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Monday, October 29, 2012

Everyone loves a dumpling

At the invitation of BBQDude over at Indirect Heat, I recently headed out to the Boston area for a collaborative cooking session (aka, Foodapalooza 2012) where we cooked up and served an epic 12 course tasting dinner. Photos and a brief overview of the meal is adequately described there; I'll be writing about small details of the individual courses.

One thing we had decided on was making 8 hour smoked pulled pork butt, but serving it in a different fashion. After a short debate over two different presentation approaches, we settled it easily by choosing to do it both ways (the other way was pulled pork fish sticks).

I elected to make potstickers with the pulled pork. The idea was easy enough: I mixed the pulled pork with ample amounts of chopped scallions, some sesame seeds, and seasoned it with a little mirin and salt. I kept it simple to keep the nice smoky flavor. The real challenge is that pulled pork has various textures, including some sharp edges that can poke through the wonton skins. I ameliorated this by carefully chopping bigger chunks.

Freshly stuffed pulled pork potstickers
Stuffing potstickers is a very zen routine, and worked well while watching Jiro Dreams of Sushi. Service was simple, of course. The dumplings could be boiled, or pan fried/steamed. To accompany, A sprinkle of fresh scallions, and a vinaigrette made from olive oil, mustard, and the juice from sweet pickled serrano chiles.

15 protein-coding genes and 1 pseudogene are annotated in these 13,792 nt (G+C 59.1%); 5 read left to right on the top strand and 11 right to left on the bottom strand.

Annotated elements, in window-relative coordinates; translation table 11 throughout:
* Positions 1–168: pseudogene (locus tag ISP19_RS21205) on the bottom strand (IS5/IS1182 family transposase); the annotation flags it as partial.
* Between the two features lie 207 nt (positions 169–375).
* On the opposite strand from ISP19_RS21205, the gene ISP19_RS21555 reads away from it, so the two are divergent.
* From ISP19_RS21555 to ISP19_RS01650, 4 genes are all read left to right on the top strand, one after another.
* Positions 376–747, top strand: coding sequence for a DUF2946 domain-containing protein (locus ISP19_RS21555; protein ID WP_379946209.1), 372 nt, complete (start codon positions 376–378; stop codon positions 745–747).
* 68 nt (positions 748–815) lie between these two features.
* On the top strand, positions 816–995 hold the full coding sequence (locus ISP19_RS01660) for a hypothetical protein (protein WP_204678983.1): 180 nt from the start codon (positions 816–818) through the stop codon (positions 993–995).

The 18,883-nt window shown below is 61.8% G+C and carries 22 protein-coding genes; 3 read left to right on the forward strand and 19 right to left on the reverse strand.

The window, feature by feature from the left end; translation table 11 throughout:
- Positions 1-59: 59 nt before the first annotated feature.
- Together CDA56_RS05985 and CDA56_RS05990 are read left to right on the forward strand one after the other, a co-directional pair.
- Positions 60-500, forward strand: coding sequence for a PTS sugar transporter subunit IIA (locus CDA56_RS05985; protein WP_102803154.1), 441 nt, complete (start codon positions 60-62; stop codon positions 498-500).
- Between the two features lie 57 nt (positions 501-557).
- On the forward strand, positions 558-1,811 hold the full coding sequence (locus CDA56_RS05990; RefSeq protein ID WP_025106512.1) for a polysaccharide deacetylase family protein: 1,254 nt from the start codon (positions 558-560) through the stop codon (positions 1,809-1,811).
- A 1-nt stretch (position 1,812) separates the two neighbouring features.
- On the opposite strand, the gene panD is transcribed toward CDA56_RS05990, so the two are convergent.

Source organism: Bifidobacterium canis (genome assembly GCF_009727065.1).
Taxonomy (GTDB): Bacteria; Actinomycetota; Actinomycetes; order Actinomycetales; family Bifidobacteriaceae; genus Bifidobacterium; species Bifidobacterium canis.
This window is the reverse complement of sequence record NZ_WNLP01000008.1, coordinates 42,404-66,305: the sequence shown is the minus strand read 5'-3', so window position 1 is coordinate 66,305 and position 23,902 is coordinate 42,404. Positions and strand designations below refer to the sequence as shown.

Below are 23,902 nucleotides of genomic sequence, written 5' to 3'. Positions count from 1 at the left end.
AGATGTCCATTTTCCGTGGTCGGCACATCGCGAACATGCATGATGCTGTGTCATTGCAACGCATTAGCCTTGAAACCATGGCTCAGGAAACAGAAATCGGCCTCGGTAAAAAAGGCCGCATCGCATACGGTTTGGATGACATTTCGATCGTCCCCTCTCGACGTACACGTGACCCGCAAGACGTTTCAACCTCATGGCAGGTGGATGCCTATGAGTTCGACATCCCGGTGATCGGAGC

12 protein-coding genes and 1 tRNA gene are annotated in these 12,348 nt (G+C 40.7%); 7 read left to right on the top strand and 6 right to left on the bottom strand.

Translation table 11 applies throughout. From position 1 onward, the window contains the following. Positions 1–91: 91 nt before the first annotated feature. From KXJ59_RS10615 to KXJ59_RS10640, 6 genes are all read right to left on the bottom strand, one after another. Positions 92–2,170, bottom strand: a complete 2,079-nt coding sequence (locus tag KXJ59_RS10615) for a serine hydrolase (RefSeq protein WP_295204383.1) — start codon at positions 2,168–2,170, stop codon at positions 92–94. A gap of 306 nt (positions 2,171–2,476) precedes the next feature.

The finished product with accompanying sauce.

A small anecdote - I accidentally burned a batch of these dumplings before making this replacement batch, but they proved so popular with the crowd, our guests gladly stomped into the kitchen, and devoured the burnt specimens. Potstickers also freeze easily.

Bonus: I also served a more traditional dipping sauce of soy sauce, mirin and sesame seed oil which proved very popular as well. I do think the vinaigrette allowed more of the smoke to shine through, though.

The 12 courses of Foodapalooza 2012.

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